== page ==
• 18 run4change
      March 11, 2009 at 3:06 pm

      Leah- Just being able to say that you have done it is such a huge motivator to me too. I feel just like that. It builds us up when we are proud of doing what we felt was impossible before we did it.

  10. 19 geegs23
    June 18, 2009 at 7:12 am

    Another great post! I’m planning my first half marathon for the beginning of 2010; location unknown at this time. We originally wanted to do Key West but that appears to be out due to the price of accomadations.. blah! I don’t currently run right now.. I do however walk almost 5 miles every evening with my pup. It’s amazing, I went from almost no activity at the end of April to walking 5 miles sometimes more on the weekends in about a month. That first day walking around the lake (2.2 miles) was rough.. after a 1/4 mile I wanted to turn around and go home but pushed myself and made it around. In the next few weeks (need to purchase a better pair of sneakers first) I want to start running a bit, I’m thinking of trying the C25K program to start with and building from there. What is your take on the C25K program? I’ve read that you shouldn’t do more than what the program instructs you to do on any given day even if you think you can do more. Do you know why that is? Or should I push myself if I feel I can do more? What’s your thoughts? I’m glad I found your site, it seems like you’ve got a lot of informative information on here. 😀

    • 20 run4change
      June 18, 2009 at 7:37 am

      geegs. I will send you an email so I can give a better answer to your questions so keep an eye out for it. 🙂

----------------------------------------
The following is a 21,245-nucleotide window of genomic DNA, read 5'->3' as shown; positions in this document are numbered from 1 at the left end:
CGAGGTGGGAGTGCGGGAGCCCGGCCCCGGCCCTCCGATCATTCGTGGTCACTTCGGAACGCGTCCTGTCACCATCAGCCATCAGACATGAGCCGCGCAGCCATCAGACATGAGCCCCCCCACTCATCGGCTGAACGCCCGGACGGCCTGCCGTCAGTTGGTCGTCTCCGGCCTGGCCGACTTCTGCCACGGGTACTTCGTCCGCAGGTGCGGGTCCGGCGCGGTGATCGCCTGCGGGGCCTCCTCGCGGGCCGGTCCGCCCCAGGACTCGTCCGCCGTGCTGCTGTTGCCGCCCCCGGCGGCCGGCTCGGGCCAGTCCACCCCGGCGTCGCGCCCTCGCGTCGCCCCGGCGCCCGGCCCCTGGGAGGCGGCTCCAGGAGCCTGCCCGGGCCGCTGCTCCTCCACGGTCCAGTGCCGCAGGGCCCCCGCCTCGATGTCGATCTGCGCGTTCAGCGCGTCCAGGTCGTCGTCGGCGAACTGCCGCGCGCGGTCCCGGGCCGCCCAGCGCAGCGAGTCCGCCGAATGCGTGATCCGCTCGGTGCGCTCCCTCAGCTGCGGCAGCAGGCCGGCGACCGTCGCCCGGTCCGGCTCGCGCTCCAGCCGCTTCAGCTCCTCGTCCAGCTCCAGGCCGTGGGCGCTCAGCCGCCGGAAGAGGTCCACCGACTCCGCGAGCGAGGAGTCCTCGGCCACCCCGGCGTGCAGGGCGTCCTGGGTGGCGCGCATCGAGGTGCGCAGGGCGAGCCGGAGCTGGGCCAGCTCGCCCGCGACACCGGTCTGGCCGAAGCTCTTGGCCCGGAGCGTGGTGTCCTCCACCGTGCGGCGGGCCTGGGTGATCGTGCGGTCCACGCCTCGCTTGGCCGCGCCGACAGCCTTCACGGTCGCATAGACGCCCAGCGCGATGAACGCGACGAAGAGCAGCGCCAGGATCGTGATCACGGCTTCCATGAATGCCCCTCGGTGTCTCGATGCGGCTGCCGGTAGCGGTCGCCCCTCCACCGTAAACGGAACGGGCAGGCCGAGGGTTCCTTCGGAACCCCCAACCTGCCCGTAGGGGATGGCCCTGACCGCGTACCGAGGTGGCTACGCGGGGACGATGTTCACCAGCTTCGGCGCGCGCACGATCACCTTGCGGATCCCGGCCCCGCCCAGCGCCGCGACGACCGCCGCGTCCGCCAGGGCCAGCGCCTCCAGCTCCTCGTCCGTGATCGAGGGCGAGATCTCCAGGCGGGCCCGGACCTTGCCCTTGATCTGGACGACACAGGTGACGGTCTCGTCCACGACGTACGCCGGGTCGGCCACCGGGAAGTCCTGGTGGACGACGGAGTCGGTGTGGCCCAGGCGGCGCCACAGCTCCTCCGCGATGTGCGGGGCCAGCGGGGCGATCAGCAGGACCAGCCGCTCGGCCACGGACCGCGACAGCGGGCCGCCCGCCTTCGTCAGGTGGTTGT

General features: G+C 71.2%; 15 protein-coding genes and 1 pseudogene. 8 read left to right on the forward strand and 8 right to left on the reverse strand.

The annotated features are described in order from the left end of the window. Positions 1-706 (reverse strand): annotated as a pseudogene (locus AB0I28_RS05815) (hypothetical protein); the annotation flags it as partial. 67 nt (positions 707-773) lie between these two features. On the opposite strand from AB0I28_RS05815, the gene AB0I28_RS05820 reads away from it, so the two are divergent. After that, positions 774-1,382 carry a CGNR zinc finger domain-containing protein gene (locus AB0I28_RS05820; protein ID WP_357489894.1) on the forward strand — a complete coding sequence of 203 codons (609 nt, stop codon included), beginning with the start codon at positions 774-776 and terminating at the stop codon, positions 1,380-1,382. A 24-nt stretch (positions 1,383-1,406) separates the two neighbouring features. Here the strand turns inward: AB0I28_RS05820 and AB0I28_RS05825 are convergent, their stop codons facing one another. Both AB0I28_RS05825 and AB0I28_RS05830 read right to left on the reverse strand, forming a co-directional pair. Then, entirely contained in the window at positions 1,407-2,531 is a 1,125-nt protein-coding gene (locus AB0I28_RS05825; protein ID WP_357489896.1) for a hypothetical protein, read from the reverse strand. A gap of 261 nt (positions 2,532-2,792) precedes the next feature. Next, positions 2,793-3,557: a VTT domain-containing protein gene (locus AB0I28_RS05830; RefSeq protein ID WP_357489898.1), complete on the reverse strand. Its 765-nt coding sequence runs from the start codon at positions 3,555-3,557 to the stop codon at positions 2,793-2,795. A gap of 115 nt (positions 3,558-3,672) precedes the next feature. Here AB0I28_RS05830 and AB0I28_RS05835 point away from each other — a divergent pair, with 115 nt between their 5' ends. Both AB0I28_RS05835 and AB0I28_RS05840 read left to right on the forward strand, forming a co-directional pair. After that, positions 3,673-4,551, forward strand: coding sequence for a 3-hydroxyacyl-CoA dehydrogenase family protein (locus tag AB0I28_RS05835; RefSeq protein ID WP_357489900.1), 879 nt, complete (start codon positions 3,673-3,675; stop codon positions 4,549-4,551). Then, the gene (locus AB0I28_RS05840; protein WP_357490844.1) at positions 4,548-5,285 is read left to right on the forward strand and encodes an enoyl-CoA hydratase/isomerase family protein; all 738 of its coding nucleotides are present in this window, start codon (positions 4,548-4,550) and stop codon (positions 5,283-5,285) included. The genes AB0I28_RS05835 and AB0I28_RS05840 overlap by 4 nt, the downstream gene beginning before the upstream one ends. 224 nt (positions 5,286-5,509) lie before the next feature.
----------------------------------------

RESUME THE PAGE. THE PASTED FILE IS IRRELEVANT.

11. June 18, 2009 at 12:03 pm

    Thank you so, so much for your blog. The honesty is refreshing! I love that you promote running for people of all sizes. I ran my first half-marathon last year weighing 307 pounds. It is possible!

    I’ve been blogging about my running and WW journey… but discovering your site today has inspired me. I’ve done WW with little dedication for nearly four year. I have 200 pounds to lose. I lost 62 and now have gained it all back. I haven’t run in months. But that changes now.

    Thank you SO much!

  12. 23 Cindy
    August 8, 2009 at 11:34 pm

    Thank you for doing up such an inspiring blog. I am obese and have always struggled to lose weight, I’ve also tried running before but found it way too hard, I think now that I was trying to do more than I could cope with. However lately I have been doing a lot of walking and its such a great feeling, feeling myself getting fitter. The other day I couldn’t do my usual walk (30 hard slog up to catch my horses) as I have lost enough weight that the pants I was wearing were falling down so I drove up to my horses, got a piece of twine (hay baling string) and used that as a belt. Thought I would go for a easy walk as that was better than doing nothing and next thing I know I started running. Only took about 20 min at a walk/run pace but I was so proud of myself, I’m now hoping to make it a bit more of a regular thing. I tend to get shin splints (although I was fine this time around) so until I can get some correctly fitted running shoes I’ll be sticking to the grass and not over doing it.

    Thanks again for your site, I will be bookmarking it! 🙂

  13. November 22, 2009 at 1:22 pm

    Hello 🙂 What a inspiring blog! I googled about tapering and stumbled upon your stories. Well done mate! well done! I’ve been running for about 6 months now and started with a half marathon. I’m now tapering towards my first Ultra- a 60KM mountain run called the Kepler Challenge here in New Zealand. I ran my first marathon distance (42km) during y peak training run of 49KM so that’s that…..I’ve ran my first marathon! WoOt. With a time of 5.5 hrs for 49KM I’m happy with that……and super happy to be tapering 😉

    I’ll be back here fore sure- i love stories like this as they motivate me. Like wise I hope my blog does the same.

    http://www.runningnewzealand.co.nz